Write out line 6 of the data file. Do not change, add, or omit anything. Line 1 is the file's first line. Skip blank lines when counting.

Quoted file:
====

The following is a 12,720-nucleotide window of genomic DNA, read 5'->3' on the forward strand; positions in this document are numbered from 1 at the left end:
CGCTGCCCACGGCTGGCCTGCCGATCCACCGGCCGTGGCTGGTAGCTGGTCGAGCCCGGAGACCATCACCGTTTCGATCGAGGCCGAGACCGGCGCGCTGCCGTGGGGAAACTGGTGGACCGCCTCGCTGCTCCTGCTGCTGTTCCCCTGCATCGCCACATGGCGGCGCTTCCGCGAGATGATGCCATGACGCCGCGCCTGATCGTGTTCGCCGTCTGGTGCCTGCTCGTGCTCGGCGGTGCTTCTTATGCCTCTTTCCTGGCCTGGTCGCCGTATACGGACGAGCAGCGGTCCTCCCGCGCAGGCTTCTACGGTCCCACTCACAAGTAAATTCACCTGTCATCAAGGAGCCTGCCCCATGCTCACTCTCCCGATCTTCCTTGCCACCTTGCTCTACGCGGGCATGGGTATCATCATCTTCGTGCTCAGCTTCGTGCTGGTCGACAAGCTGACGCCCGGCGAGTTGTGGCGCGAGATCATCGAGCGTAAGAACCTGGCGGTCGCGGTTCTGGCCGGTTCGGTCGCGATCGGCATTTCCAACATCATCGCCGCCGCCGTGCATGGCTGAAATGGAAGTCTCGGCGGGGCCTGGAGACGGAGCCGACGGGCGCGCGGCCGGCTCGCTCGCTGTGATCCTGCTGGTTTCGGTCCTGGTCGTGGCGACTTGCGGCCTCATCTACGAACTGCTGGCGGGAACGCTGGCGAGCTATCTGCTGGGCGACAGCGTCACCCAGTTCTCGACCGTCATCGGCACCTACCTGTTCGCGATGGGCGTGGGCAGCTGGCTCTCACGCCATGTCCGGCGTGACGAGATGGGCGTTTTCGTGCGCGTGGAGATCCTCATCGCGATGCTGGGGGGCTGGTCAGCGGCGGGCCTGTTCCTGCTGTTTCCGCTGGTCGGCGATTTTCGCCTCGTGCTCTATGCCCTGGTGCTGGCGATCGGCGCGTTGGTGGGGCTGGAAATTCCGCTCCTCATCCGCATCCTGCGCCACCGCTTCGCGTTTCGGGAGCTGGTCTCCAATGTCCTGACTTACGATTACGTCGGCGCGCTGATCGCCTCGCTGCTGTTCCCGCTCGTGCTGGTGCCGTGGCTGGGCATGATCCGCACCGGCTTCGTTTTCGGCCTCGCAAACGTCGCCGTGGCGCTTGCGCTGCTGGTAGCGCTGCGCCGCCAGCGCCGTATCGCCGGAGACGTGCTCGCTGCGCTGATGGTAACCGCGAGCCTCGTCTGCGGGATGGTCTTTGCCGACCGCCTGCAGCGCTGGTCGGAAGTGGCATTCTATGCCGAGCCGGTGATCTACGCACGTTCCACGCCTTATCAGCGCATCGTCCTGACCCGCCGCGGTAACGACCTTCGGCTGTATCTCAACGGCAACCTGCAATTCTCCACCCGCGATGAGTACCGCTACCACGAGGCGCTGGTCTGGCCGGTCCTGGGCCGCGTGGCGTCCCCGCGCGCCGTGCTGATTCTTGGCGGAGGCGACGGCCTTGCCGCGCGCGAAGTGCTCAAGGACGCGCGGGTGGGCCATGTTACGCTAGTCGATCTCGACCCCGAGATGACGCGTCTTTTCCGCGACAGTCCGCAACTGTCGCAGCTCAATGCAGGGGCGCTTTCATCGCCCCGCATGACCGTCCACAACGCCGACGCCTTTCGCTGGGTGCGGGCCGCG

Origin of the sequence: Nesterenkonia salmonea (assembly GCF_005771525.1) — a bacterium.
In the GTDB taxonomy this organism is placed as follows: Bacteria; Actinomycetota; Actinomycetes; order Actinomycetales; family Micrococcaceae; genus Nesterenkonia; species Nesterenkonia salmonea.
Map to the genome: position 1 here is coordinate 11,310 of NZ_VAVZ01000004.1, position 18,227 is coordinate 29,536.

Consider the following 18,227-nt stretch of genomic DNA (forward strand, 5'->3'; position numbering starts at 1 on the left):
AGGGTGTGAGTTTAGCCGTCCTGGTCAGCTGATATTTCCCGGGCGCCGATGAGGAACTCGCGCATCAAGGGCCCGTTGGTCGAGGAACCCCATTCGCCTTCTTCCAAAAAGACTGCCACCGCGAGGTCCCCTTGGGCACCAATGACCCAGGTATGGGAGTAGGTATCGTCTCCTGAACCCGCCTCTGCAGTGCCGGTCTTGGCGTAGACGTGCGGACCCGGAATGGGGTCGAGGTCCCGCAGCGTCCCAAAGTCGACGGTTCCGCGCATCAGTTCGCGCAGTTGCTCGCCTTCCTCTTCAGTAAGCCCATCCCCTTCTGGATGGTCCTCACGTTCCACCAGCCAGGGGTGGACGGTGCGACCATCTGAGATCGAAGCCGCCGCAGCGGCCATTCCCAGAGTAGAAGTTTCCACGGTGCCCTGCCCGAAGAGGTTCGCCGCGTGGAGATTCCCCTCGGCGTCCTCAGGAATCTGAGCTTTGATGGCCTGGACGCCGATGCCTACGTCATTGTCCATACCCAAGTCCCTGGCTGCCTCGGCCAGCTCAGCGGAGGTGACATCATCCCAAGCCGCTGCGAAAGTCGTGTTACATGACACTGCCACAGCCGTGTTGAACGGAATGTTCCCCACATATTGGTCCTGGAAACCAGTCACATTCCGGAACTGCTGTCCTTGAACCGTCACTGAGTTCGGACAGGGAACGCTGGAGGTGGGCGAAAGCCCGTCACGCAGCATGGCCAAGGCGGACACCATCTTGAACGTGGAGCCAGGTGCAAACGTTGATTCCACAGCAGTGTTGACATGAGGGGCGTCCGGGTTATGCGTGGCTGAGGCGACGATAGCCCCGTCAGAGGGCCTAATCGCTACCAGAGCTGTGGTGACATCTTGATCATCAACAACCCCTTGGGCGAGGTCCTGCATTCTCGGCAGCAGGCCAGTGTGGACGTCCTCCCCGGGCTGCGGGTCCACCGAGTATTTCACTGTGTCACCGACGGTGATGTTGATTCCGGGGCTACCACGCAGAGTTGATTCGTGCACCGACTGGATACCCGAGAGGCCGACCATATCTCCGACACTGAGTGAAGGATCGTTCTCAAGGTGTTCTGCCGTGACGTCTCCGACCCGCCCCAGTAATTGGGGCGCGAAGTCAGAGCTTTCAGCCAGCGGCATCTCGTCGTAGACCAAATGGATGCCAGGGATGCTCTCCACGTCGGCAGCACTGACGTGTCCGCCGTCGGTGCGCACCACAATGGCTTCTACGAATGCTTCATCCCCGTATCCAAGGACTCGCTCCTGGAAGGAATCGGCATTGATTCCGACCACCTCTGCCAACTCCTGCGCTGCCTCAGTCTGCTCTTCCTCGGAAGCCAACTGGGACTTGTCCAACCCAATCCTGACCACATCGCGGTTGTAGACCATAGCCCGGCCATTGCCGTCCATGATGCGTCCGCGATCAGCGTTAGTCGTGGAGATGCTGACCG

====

Consider the following 18,227-nt stretch of genomic DNA (forward strand, 5'->3'; position numbering starts at 1 on the left):